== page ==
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Monday, 23 February 2015

"Zeppelin" Bullets WW1.

Germany, early in The Great War sent its huge "Zeppelins" across the English Channel and bombed targets around 'The Wash' (Norfolk) - I watched a 'centennial' TV program the other night focussed on this.

and later reached as far as London. - My mums family come from near Wisbech.
Six months later on the night of 6/7 June, 1915, there was a major breakthrough in the war against the Zeppelin, Sub-Lieutenant RAJ Warneford RN of No 1 Squadron RNAS was off to bomb the Zeppelin sheds over The Channel in a Morane-Saulnier Type L parasol-wing monoplane.

He saw a returning Zeppelin (LZ.37) and attacked from below, only to be driven off by machine gun fire. He followed and waited until it descended to land, then hand-dropped six 20lb Cooper fragmentation bombs on it. Only the last one reached its target, but it caused the huge hydrogen filled craft to burst into flames, falling near Ghent. He was awarded the Victoria Cross for this victory but was killed in the air only days later.
1918 Sopwith with two Lewis Guns.
Brock, Buckingham and Pomeroy:
By the middle of 1916, there were new developments in incendiary/explosive ammunition for .303" Vickers and Lewis Guns. Initially, there was a reluctance to use them as they contravened the Hague Convention, but Germany's first use of poison gas in April 1915 hardened the resolve to beat the 'Hun' by any means possible. There were three types used together as 'mixed incendiary' the effects of which complemented each other.
Brock & Pomeroy Cartridges


New Zealand (Invercargill) engineer John Pomeroy (born in August 1873) - developed in 1902 this explosive bullet which was quickly adopted by British defence services as a means of combating the growing Zeppelin threat. Filled with nitro-glycerine the bullet ignited the hydrogen gas which escaped from the tear in the Zeppelin gas bag created by the bullet's passage. - Later Pomeroy moved to Melbourne where he was well known for his night-time pie-cart drawn by a white horse, - "Pops Pie Cart" operating outside Flinders Street station where he sold plates of peas and pies, pasties and steak'n'kidney on toast etc..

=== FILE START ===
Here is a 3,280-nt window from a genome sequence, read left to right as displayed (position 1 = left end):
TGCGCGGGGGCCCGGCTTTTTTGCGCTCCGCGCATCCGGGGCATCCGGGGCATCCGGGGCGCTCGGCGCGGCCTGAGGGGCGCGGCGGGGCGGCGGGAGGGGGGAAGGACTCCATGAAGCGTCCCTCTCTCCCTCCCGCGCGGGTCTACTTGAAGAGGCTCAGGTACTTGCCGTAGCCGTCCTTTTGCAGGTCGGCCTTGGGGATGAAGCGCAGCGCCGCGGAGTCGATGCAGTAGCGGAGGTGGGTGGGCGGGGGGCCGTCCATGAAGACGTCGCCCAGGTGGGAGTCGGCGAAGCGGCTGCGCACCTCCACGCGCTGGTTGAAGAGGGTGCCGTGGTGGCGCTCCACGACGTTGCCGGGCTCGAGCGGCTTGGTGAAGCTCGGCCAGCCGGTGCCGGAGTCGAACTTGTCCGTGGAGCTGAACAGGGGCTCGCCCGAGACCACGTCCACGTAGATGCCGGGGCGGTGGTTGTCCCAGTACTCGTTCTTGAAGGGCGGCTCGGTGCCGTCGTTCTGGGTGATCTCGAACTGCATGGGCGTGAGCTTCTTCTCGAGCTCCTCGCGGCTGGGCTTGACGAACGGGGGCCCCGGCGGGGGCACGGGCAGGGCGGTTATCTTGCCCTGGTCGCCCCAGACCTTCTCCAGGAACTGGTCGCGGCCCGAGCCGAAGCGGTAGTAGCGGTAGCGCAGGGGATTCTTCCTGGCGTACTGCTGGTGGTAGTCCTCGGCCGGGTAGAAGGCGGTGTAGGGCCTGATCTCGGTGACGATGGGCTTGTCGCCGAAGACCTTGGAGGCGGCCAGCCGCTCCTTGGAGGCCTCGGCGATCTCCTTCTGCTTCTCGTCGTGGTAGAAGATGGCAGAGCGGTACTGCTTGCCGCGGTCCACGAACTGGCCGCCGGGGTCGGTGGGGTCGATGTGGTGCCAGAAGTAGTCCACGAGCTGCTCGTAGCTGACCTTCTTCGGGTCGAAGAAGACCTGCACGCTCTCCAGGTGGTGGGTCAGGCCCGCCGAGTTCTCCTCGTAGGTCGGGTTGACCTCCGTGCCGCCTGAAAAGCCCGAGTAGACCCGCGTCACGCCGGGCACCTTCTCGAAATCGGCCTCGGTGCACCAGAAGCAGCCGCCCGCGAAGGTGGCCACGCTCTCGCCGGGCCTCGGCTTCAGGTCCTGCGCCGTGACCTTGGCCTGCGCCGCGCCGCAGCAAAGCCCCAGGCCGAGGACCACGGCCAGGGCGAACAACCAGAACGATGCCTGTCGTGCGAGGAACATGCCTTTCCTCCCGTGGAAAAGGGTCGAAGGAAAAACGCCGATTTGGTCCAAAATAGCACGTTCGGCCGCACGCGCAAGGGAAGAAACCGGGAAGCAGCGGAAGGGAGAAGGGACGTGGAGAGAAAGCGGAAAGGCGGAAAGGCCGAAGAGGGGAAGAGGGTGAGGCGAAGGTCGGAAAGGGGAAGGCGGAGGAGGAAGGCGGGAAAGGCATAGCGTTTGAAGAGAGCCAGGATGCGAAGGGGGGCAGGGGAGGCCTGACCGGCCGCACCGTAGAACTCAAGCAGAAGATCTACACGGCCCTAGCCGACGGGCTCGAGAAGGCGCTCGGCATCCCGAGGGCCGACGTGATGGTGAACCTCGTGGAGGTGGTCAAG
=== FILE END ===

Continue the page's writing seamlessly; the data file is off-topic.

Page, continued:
Flinders Street Station Melbourne 1927.
His explosive bullets proved to literally need cotton-wool handling to avoid accidental explosion.


The Buckingham bullet (Mk VII bullet) was an incendiary/tracer bullet based on phosphor, invented by James Buckingham in 1914. The bullet contained an incendiary filling of between 10 to 14.5 gns phosphorous which percolated through annular weep-holes, the seal of which melted on firing - the phosphorus igniting on contact with the air leaving a white smoke trace.

An explosive bullet developed by Commander Frederick Brock RN and first successfully demonstrated in 1915, the Brock bullet was designed to explode between the outer covering and gas cells of an airship. - Brock was a member of the "Brock Fireworks" family and designed his explosive bullets initially as a .45" calibre but it was modified to .303 and used by the RFC until 1917 and the RNAS throughout the Great War.

I recall buying "Brocks Bangers" in London as a kid in the 1950s and dropping them down street gutter drain grills!

 - I also well remember - as a spotty teen-ager - being dealt with by a beat Constable who put the fear of everything in me by lifting me high against a wall with one hand under my chin and telling me what he'd do if he caught me with penny bangers again ! - Good Man.

Marty K.

P.S. looking at the photo of Flinders Street Station - the last time that I was there - the area diagonally opposite the station (a church?) was a hang-out for aggressive junkies & "street people'" - no pie cart to be seen any more.